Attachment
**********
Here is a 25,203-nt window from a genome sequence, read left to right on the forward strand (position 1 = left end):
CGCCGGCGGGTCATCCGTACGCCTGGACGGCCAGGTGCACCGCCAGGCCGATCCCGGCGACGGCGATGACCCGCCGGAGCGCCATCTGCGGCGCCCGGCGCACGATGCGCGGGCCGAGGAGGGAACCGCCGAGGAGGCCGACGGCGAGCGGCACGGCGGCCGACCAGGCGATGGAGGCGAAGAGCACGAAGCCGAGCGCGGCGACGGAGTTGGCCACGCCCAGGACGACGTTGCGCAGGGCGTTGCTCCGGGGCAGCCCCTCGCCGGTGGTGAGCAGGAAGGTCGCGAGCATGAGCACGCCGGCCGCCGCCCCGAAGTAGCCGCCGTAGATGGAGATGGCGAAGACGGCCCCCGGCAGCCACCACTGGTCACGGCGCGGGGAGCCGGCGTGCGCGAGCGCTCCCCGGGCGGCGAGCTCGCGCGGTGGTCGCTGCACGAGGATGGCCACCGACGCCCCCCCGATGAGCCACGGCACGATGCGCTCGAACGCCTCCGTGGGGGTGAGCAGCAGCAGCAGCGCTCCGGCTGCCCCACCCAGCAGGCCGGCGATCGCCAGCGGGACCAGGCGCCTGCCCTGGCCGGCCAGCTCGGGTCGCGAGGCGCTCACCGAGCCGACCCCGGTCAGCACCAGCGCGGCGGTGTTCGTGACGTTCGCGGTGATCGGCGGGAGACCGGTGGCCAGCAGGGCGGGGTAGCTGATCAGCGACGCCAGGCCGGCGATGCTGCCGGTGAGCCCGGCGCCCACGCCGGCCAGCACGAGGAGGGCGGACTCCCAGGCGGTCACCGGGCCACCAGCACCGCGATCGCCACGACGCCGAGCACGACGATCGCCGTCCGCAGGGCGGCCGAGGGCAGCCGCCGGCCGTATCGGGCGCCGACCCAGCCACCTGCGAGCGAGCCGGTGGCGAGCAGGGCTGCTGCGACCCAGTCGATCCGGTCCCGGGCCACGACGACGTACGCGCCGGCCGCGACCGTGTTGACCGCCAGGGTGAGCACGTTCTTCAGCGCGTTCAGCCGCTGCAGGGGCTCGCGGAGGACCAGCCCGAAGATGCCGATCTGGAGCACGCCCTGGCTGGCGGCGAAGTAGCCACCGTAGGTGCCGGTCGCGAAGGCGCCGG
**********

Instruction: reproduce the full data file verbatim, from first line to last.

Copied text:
Here is a 25,203-nt window from a genome sequence, read left to right on the forward strand (position 1 = left end):
CGCCGGCGGGTCATCCGTACGCCTGGACGGCCAGGTGCACCGCCAGGCCGATCCCGGCGACGGCGATGACCCGCCGGAGCGCCATCTGCGGCGCCCGGCGCACGATGCGCGGGCCGAGGAGGGAACCGCCGAGGAGGCCGACGGCGAGCGGCACGGCGGCCGACCAGGCGATGGAGGCGAAGAGCACGAAGCCGAGCGCGGCGACGGAGTTGGCCACGCCCAGGACGACGTTGCGCAGGGCGTTGCTCCGGGGCAGCCCCTCGCCGGTGGTGAGCAGGAAGGTCGCGAGCATGAGCACGCCGGCCGCCGCCCCGAAGTAGCCGCCGTAGATGGAGATGGCGAAGACGGCCCCCGGCAGCCACCACTGGTCACGGCGCGGGGAGCCGGCGTGCGCGAGCGCTCCCCGGGCGGCGAGCTCGCGCGGTGGTCGCTGCACGAGGATGGCCACCGACGCCCCCCCGATGAGCCACGGCACGATGCGCTCGAACGCCTCCGTGGGGGTGAGCAGCAGCAGCAGCGCTCCGGCTGCCCCACCCAGCAGGCCGGCGATCGCCAGCGGGACCAGGCGCCTGCCCTGGCCGGCCAGCTCGGGTCGCGAGGCGCTCACCGAGCCGACCCCGGTCAGCACCAGCGCGGCGGTGTTCGTGACGTTCGCGGTGATCGGCGGGAGACCGGTGGCCAGCAGGGCGGGGTAGCTGATCAGCGACGCCAGGCCGGCGATGCTGCCGGTGAGCCCGGCGCCCACGCCGGCCAGCACGAGGAGGGCGGACTCCCAGGCGGTCACCGGGCCACCAGCACCGCGATCGCCACGACGCCGAGCACGACGATCGCCGTCCGCAGGGCGGCCGAGGGCAGCCGCCGGCCGTATCGGGCGCCGACCCAGCCACCTGCGAGCGAGCCGGTGGCGAGCAGGGCTGCTGCGACCCAGTCGATCCGGTCCCGGGCCACGACGACGTACGCGCCGGCCGCGACCGTGTTGACCGCCAGGGTGAGCACGTTCTTCAGCGCGTTCAGCCGCTGCAGGGGCTCGCGGAGGACCAGCCCGAAGATGCCGATCTGGAGCACGCCCTGGCTGGCGGCGAAGTAGCCACCGTAGGTGCCGGTCGCGAAGGCGCCGG